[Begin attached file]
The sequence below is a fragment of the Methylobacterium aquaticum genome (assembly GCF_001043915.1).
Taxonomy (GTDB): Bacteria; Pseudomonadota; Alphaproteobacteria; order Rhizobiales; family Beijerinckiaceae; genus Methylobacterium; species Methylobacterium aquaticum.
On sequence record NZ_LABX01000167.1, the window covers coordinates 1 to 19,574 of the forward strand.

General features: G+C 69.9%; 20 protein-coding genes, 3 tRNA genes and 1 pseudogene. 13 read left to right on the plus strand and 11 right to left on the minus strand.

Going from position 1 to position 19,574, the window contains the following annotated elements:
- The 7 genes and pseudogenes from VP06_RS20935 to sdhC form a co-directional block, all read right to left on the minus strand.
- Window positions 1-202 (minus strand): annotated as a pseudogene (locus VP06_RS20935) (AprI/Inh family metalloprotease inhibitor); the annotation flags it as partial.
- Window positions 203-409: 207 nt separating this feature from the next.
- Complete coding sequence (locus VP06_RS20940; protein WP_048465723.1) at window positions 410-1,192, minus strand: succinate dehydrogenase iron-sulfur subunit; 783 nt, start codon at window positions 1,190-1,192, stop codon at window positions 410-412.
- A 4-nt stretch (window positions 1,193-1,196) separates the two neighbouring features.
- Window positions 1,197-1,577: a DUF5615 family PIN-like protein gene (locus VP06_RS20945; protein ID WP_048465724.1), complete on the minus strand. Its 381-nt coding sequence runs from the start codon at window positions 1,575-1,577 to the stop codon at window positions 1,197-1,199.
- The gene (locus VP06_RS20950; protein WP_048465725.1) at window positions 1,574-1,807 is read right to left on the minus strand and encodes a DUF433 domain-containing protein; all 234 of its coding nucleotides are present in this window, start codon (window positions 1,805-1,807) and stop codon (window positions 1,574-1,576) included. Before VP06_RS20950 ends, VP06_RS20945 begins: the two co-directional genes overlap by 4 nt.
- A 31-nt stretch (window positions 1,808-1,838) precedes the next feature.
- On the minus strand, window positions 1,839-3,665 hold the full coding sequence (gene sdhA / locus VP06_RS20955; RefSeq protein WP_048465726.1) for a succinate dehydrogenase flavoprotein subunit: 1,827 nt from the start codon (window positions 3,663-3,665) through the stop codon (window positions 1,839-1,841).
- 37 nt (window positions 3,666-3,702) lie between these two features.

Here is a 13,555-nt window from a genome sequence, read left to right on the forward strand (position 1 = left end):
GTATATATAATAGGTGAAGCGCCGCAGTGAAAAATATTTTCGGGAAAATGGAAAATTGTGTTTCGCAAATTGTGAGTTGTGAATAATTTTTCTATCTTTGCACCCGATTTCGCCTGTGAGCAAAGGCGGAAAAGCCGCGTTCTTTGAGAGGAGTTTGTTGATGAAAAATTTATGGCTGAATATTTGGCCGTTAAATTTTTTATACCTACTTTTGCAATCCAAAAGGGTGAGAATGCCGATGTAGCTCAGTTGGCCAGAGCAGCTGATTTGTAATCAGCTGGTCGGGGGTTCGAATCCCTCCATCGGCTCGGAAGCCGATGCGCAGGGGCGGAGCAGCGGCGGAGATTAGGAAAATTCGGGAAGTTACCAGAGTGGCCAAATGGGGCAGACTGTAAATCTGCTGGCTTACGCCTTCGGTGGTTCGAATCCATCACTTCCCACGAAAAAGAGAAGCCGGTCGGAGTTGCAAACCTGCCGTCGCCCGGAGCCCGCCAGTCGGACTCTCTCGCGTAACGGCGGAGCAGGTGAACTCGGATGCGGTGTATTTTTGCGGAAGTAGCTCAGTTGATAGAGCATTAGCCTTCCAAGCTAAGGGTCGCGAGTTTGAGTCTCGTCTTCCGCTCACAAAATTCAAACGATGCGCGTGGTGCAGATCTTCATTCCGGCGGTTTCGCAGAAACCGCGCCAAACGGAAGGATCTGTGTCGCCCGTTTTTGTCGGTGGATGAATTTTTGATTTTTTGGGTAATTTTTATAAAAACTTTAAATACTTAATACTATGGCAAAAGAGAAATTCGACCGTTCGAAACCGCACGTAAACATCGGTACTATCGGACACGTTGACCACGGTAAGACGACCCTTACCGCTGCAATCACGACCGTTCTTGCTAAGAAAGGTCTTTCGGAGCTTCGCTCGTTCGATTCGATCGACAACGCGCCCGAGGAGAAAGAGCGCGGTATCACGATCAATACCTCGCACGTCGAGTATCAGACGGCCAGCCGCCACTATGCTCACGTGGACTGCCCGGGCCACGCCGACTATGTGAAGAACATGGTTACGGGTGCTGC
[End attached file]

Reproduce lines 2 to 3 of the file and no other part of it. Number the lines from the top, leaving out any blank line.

Taxonomy (GTDB): Bacteria; Pseudomonadota; Alphaproteobacteria; order Rhizobiales; family Beijerinckiaceae; genus Methylobacterium; species Methylobacterium aquaticum.
On sequence record NZ_LABX01000167.1, the window covers coordinates 1 to 19,574 of the forward strand.